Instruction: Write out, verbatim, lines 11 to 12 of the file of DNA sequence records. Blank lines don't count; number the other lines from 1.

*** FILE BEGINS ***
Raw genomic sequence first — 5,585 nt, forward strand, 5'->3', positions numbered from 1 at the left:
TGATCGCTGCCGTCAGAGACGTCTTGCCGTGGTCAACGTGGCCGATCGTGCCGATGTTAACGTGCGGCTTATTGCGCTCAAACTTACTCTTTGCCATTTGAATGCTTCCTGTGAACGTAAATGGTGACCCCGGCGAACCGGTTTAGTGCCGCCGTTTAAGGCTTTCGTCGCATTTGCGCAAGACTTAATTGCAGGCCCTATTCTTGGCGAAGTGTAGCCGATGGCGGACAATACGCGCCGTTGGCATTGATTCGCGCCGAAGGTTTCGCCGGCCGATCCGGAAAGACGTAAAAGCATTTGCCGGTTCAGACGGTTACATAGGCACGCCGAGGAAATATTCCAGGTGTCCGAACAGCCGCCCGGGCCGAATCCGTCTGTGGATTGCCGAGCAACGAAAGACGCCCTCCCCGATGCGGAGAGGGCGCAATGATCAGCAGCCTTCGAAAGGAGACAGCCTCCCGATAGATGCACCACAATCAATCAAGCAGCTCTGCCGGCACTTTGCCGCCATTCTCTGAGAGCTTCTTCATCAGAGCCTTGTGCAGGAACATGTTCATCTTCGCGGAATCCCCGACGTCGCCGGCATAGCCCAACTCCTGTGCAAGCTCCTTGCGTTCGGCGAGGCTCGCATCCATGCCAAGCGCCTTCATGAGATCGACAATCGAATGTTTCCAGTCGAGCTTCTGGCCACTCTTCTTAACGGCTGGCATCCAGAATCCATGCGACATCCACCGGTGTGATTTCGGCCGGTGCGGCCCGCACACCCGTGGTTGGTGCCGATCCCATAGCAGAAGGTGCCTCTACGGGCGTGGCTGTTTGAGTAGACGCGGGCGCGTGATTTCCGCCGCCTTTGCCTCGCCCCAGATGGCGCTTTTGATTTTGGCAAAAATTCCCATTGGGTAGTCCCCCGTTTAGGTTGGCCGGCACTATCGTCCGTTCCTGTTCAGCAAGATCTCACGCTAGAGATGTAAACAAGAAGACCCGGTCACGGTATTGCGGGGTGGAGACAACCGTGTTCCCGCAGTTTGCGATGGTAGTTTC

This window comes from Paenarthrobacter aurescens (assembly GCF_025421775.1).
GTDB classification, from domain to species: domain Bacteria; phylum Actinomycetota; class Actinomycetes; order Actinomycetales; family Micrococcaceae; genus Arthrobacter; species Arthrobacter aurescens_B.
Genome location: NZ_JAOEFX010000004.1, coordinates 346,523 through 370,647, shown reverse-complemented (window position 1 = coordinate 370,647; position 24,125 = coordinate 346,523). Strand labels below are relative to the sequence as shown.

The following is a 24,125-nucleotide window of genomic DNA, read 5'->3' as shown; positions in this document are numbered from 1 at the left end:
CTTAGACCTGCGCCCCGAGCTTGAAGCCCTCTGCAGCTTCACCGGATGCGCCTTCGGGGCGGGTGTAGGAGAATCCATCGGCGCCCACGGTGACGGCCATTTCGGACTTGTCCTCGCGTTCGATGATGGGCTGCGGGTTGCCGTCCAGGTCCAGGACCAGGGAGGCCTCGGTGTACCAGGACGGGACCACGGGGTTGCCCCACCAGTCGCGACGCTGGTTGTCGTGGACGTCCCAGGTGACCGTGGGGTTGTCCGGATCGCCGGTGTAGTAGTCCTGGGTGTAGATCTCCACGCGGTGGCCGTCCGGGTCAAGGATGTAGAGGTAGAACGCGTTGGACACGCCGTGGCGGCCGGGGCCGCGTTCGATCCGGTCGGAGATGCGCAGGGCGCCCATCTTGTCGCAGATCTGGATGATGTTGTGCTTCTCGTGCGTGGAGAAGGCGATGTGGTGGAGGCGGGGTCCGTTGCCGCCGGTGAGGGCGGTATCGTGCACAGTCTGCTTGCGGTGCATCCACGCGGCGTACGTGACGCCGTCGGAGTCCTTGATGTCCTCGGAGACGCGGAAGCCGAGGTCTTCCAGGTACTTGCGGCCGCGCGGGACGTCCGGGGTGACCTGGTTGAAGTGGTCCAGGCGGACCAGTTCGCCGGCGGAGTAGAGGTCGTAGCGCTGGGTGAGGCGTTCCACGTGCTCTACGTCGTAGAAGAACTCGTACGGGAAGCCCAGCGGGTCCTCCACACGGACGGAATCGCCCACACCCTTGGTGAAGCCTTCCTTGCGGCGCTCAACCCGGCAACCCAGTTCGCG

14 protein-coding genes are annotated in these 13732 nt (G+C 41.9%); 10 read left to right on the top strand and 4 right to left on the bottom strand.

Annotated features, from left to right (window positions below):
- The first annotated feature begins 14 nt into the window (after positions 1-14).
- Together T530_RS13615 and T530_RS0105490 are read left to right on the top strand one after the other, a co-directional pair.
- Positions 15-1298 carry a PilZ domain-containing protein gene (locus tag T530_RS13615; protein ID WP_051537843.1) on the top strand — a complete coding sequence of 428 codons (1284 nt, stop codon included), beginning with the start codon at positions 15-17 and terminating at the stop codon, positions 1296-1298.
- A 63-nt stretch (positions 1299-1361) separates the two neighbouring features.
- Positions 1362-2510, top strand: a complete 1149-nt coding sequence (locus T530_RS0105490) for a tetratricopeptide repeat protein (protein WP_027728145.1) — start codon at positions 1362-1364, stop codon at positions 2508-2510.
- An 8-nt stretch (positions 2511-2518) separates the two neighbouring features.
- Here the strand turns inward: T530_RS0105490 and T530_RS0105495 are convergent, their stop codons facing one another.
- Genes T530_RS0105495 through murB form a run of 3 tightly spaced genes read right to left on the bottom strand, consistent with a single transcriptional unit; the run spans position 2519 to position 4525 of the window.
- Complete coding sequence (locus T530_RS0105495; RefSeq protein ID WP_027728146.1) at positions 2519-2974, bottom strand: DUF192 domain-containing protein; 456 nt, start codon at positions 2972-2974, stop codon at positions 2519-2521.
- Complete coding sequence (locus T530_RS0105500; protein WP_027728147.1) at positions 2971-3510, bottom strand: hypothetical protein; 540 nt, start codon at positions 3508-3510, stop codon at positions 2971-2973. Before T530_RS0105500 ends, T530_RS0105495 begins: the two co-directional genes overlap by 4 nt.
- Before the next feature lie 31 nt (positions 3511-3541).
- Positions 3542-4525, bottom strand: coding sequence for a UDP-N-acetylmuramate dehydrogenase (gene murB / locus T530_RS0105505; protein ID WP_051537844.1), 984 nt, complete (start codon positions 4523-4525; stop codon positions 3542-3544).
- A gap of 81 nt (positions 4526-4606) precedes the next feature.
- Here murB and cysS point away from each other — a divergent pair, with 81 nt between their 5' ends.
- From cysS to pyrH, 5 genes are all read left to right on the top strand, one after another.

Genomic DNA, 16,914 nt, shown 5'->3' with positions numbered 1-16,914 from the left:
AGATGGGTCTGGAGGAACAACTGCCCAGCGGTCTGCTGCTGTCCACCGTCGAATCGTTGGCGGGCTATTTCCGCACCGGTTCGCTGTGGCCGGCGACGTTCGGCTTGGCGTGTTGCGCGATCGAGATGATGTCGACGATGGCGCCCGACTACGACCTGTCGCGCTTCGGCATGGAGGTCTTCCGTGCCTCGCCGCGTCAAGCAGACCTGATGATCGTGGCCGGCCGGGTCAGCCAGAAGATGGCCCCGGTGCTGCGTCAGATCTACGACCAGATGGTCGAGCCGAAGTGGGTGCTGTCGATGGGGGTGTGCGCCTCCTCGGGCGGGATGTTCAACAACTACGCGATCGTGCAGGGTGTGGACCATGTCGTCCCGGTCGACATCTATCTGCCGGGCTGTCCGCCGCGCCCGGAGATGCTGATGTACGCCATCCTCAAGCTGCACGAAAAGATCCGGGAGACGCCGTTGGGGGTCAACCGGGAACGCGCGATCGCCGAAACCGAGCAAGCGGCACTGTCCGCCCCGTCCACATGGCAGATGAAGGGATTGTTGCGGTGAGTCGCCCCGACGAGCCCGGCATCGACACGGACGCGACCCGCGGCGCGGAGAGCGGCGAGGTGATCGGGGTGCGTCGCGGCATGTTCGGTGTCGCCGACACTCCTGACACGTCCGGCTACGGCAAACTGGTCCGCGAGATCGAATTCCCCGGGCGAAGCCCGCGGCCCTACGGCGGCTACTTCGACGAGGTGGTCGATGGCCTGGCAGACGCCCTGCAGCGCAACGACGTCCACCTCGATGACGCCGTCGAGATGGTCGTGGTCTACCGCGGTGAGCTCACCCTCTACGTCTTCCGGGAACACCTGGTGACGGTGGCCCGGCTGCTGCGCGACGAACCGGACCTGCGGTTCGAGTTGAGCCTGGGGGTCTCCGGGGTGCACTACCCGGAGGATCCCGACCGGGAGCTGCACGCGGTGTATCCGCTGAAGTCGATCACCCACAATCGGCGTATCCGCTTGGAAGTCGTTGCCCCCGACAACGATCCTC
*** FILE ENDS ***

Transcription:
- Together T530_RS13615 and T530_RS0105490 are read left to right on the top strand one after the other, a co-directional pair.
- Positions 15-1298 carry a PilZ domain-containing protein gene (locus tag T530_RS13615; protein ID WP_051537843.1) on the top strand — a complete coding sequence of 428 codons (1284 nt, stop codon included), beginning with the start codon at positions 15-17 and terminating at the stop codon, positions 1296-1298.